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    “All Aboard: Trains at Science Park” is showing at the Museum of Science, Boston, through Jan. 6.
    Museum of Science, Boston
    “All Aboard: Trains at Science Park” is showing at the Museum of Science, Boston, through Jan. 6.

    Boston welcomes train exhibit

    See model trains travel across snow-covered New England landscapes during a new exhibit at the Museum of Science, Boston, called “All Aboard: Trains at Science Park.” The exhibit, showing through Jan. 6, includes three model trains of different scales that travel along a 24-by-34-foot model railway, passing through wintry landscapes that include iconic Boston landmarks. Interactive experiences enable guests to lay tracks, design and engineer layouts, and move trains by hand or push-button controls. Access to special exhibit is included in regular admission: $23 ages 3-11; $28 adults. 617-723-2500, www.mos.org

    Celebrating an innovative boatbuilder

    Visit Cambridge’s MIT Museum to learn how one of the university’s earliest graduates affected the boatbuilding industry and created six America’s Cup winners, among other innovative vessels. “Lighter, Stronger, Faster: The Herreshoff Legacy,” on show through May 2021, highlights the work of N.G. Herreshoff (class of 1870) who, with his brother John, built the first modern catamarans, the first torpedo boats for the US Navy, the country’s first steam-powered fishing vessels, and America’s Cup boats. The exhibit includes objects from the museum’s Hart Nautical Collection, the Mystic Seaport Museum, the Rhode Island Historical Society, and Chicago’s Museum of Science and Industry. See models, art works, and historical documents, and an interactive digital visualization of the collection. Admission: $10 adults; $5 seniors and 17 and younger. 617-253-5927, www.mitmuseum.org

    Cool programs at local hostel

    Learn about the Europe’s famous pilgrimage routes, find out how to make hummus, and meet people from around the world during upcoming events at Hostelling International Boston. The hostel hosts Cooking as a Second Language Dec. 1 (noon-3 p.m.) when Colin Daly, founder of Boston’s Just Hummus, explains the cultural history of hummus, and shows you how to make this healthy dish. World-traveler Kathleen Peters runs the new workshop “Travel 101: Exploring Pilgrimage” Dec. 4 (6-8 p.m.), which highlights Europe’s historic pilgrimage routes, such as Spain’s Camino de Santiago and Italy’s Via Francigena. She discusses how to pack, travel logistics, and more. All programs free, but reservations recommended. 617-536-9455. www.hiusa.org/hostels/massachusetts/boston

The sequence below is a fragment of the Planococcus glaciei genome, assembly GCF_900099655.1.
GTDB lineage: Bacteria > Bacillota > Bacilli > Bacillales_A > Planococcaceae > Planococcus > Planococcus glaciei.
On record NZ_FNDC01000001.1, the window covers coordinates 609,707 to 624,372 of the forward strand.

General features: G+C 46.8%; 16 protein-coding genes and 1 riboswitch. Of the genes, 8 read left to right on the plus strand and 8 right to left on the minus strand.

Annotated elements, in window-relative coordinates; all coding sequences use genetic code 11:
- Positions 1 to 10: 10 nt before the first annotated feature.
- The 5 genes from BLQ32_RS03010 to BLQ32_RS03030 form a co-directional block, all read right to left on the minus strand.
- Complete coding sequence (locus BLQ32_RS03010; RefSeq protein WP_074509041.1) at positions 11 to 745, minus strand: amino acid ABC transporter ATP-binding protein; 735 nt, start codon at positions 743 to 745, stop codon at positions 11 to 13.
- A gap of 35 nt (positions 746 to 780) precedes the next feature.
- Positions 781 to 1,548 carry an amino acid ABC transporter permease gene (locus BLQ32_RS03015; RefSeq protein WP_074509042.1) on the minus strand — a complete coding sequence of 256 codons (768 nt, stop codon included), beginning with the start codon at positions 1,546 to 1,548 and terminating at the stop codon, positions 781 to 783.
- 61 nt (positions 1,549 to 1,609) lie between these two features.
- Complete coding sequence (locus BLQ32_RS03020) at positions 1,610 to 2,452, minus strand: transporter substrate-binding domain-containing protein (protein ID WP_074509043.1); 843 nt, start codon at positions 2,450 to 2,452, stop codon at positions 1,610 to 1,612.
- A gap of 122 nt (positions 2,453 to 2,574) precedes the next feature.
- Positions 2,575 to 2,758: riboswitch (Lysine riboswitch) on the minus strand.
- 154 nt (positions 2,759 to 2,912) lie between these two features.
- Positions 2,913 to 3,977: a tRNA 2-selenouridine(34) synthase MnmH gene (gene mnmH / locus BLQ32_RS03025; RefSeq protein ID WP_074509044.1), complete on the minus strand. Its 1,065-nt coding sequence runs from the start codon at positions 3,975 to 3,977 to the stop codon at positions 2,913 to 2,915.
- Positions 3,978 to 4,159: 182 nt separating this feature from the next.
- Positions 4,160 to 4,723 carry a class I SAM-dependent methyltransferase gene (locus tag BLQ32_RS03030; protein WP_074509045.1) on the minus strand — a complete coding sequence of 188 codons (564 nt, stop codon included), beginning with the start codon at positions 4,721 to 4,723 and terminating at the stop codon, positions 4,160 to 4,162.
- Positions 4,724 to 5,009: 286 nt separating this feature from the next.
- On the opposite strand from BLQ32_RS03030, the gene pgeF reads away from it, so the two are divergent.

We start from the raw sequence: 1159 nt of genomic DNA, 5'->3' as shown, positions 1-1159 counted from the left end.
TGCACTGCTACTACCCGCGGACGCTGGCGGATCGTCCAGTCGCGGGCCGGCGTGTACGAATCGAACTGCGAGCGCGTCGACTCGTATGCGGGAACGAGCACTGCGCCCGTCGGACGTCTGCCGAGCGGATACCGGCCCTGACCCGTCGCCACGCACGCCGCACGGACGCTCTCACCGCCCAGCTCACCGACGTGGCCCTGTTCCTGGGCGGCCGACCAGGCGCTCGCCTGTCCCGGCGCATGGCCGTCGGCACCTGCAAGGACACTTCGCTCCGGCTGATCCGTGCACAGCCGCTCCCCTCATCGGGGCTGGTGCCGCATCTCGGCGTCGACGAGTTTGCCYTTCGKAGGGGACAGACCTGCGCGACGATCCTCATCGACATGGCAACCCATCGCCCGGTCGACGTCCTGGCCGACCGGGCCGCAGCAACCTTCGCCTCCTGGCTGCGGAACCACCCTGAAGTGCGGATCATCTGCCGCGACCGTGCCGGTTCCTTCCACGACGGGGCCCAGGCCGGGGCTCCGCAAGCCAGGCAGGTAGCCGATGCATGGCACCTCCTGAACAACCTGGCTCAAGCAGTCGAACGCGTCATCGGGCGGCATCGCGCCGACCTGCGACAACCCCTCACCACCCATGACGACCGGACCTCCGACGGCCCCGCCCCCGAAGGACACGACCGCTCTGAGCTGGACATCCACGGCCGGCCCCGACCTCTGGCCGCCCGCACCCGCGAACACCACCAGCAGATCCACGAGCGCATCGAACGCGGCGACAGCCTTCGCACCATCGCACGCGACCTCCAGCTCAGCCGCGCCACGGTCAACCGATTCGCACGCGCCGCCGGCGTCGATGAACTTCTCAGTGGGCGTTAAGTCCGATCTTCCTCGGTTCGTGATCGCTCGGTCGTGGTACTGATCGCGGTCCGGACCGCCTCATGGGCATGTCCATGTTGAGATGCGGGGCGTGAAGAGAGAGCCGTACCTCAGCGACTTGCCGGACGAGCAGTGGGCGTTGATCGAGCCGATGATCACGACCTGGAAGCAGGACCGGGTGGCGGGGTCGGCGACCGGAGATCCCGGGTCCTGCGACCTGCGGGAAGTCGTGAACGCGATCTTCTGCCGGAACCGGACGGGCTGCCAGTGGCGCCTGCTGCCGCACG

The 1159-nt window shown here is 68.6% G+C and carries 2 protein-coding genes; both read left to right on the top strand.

Visit the West Coast’s Portland

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    If you’re heading to Oregon, check out The Hoxton, Portland, which opened this month in a historic 1906 building in Old Town Chinatown. The 119-room hotel has two restaurants, a rooftop eatery with stunning city views, several public spaces, and The Apartment, an events space that hosts cultural events. Choose from four 1960s West Coast room styles: shoebox, snug, cozy, and roomy, all with free water, Wi-Fi, an hour of free calls to anywhere in the world, a mini fridge, and daily breakfast delivered to your door. Rooms start at $115, double occupancy, and include breakfast. 503-770-0500, www.thehoxton.com

    Explore Tuscany on two wheels

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    Cycle Tuscany’s historic gravel roads on a new 8-day cycling adventure that crisscrosses Italy’s famous Chianti region. The trip, offered by Virginia-based Tourissimo and Ride and Seek, passes through medieval hilltop towns, and by abbeys, wineries, and the Tyrrhenian Sea. Be ready for steep climbs and winding descents when you join this trip Sept. 14-21. Riders cover 20-70 miles per day, for a total of 315 miles, and stay in boutique hotels and an agriturismo (translation: authentic Italian farmhouse). Rates start at $3,995 per person, based on double occupancy. 857-997-0051, www.rideandseek.com/tour/tuscany-strade-bianche

    Safeguard your camera lenses

    Many lens caps accidentally pop off and do little to protect your lens when you’re traveling and exploring. Kuvrd’s new Universal Lens Cap holds on tight and creates a protective shield around your lens that safeguards it in wet or dusty conditions. The super lightweight and flexible rubber cap stretches around the front of virtually any lens and protects it from the elements. It’s waterproof and dustproof and adds a thin cushion of support in case you bump your lens into a tree or doorway while on the go. The Universal Lens Cap works well for protecting your lens during transport, too — slip one cap over the front of the lens and one over the back, and then pack the lens into your suitcase or dry bag, for instance. When you’re shooting, the lens cap can easily squish down and slip into a pocket. $30 for one to $150 for 10. www.kuvrdcamera.com

    Hit the backcountry with this pack

    Mammut’s new Spindrift 14-liter pack looks like a PFD, with its bright-orange color and unusually slim, curved fit, but while it won’t keep you afloat in the backcountry, it will provide you with all the pockets and features you need for a short, off-piste adventure. Stash a hydration bladder and lunch in the rear compartment, your shovel, probe, and First Aid kit in the main front compartment, and your skins and snacks in extra-large hip-belt pockets. One pocket on the hip belt contains a windshield jacket that you can slip on without removing the pack—a slick feature. The Spindrift also comes with plenty of loops, cords, and straps for attaching skis and poles. $199.95. https://us.mammut.com

    KARI BODNARCHUK